2023 Video Live

Canberra’s own beautiful game

A look at some of Canberra’s most inspiring athletes, and the community that made it all possible 
The front door of the Capital Football offices in Deakin with the Capital Football and Canberra United logos.

For some, not playing football would be an unimaginable nightmare; while for others, playing football was an unimaginable dream.

One look at Canberra United’s powerchair training session is all you need to realise that the beautiful game changes people’s lives. Inside you’ll find a group of athletes like no other, smiling and laughing while living their dreams of playing the sport they love. 

These aren’t your typical football players; they can’t just lace up their boots and run onto the court, in fact, no one runs at all in this sport, and you don’t need boots to play. 

This is Powerchair Football.

They’ve sat on the sidelines for so long watching people play sport because they didn’t think there was an option for them.

Kelly Stirton

It all started in 2018, when Capital Football, and its commitment to inclusion programs, created Canberra’s own Powerchair Football League to compete on a national scale. 

The first years of powerchair were tough, the players were forced to play in modified electric wheelchairs instead of the regulation ones used by other state teams. 

We started off with older chairs that weren’t really designed for the sport.

Brandon Stroud

This prevented Canberra from competing at the Club Championships until 2022, and it’s understandable why they couldn’t. The Strike Force chairs are equipped with a number of essential safety equipment, such as harnesses, headrests, and speed controls, and with a $15,000 price tag per chair, it looked like they were out of reach for Canberra United. 

That was until the team came together and asked the local Canberra community for donations and found the money through a number of partners and sponsors, the biggest being Rotary, who helped raise over $120,000. 

We had to work on grants to find the money.

Kelly Stirton

Financial implications aren’t the only limiting factor in powerchair, the athletes have a wide variety of physical disabilities that impact their ability to play.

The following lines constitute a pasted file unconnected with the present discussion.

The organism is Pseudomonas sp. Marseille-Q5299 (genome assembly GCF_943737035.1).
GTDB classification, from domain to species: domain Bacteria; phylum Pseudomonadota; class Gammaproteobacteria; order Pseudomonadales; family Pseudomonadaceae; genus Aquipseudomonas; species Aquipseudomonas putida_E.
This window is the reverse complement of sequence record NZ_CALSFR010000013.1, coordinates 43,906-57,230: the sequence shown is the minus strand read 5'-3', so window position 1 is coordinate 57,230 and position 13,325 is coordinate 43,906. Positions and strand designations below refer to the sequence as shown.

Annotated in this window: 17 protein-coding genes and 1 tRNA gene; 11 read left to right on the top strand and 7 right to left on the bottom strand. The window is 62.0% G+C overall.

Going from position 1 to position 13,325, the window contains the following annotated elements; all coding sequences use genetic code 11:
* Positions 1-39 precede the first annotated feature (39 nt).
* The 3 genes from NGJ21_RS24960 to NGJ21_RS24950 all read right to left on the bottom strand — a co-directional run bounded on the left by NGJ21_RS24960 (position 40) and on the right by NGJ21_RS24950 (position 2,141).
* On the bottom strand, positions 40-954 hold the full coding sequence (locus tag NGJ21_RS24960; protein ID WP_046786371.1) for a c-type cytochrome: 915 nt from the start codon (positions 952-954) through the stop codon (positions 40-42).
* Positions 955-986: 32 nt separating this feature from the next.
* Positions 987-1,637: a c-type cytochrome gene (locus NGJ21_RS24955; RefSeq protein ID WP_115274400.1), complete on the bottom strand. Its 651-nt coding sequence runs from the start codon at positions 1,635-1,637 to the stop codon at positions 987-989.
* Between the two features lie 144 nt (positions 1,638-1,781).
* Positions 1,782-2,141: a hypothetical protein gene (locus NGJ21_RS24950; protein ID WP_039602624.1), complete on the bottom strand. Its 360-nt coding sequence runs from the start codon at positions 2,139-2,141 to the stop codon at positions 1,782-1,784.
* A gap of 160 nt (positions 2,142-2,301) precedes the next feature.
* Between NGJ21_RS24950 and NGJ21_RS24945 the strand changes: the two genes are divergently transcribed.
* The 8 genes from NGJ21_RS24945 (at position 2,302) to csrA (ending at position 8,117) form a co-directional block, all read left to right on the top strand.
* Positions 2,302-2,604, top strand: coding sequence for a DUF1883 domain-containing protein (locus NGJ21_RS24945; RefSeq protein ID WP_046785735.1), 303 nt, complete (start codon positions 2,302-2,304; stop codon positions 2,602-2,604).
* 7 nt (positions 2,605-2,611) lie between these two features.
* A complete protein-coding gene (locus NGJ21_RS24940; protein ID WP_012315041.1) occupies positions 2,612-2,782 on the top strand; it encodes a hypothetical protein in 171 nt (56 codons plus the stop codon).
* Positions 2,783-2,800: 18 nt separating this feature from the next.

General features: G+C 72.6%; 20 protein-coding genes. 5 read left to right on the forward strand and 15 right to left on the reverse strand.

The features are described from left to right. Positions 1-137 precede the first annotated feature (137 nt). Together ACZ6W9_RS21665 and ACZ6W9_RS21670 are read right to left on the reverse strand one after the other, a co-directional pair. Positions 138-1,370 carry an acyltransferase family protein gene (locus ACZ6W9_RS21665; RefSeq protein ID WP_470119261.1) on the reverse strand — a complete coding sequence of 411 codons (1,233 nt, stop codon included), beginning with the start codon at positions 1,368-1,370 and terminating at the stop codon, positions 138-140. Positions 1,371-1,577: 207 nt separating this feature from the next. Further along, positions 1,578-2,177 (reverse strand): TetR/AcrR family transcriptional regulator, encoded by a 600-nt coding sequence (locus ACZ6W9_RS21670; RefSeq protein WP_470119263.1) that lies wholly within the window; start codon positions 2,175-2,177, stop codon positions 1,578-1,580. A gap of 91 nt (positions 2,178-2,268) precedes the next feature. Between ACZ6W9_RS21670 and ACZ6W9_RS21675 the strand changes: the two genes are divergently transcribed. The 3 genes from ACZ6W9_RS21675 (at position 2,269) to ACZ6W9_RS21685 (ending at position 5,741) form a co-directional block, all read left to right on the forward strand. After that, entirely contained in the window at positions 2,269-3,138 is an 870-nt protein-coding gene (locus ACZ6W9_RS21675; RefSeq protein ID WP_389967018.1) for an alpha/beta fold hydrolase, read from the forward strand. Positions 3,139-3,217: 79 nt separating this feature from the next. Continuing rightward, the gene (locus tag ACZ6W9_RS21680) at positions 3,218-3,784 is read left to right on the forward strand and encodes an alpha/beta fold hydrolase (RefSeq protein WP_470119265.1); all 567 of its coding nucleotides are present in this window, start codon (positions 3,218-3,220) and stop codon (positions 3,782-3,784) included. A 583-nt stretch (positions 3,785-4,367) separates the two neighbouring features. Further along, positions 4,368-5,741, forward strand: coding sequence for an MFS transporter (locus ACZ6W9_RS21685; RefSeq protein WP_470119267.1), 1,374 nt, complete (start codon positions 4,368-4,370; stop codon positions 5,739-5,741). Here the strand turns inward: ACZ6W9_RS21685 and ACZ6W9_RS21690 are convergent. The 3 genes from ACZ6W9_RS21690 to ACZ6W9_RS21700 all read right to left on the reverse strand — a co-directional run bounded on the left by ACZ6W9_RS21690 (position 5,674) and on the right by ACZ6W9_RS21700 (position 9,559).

Canberra United Powerchair team sitting in a circle discussing tactics at a training session
Canberra United Powerchair team discussing tactics at training

Some team members are required to undergo invasive surgical procedures that require long and hard rehab recoveries that take them out of the game for months at a time. 

The loss of key players and a limited player pool make it difficult for training sessions to be run to the standard Canberra United needs to perform on the national stage. 

Not enough people are really aware of the program and we’re struggling with numbers.

Brandon Stroud

But there is hope for the team. After competing in their second club championship and earning their first-ever competition point, Canberra United will look to continue their form and earn their first win at next year’s championships. 

But the sport is more than goals and competition points, it’s about the athletes expressing themselves on the court and creating a community that they wouldn’t have otherwise. 

Playing a sport with like-minded athletes, knowing that they’re not there by themselves.

Kelly Stirton

All of this has been possible thanks to the generosity of the Canberra community and the continued support of major sponsors of Rotary Canberra and Muscular Dystrophy

The only thing left for the Canberra community to do is to get behind our team, spread of word about this fantastic competition, and get down there and have a go.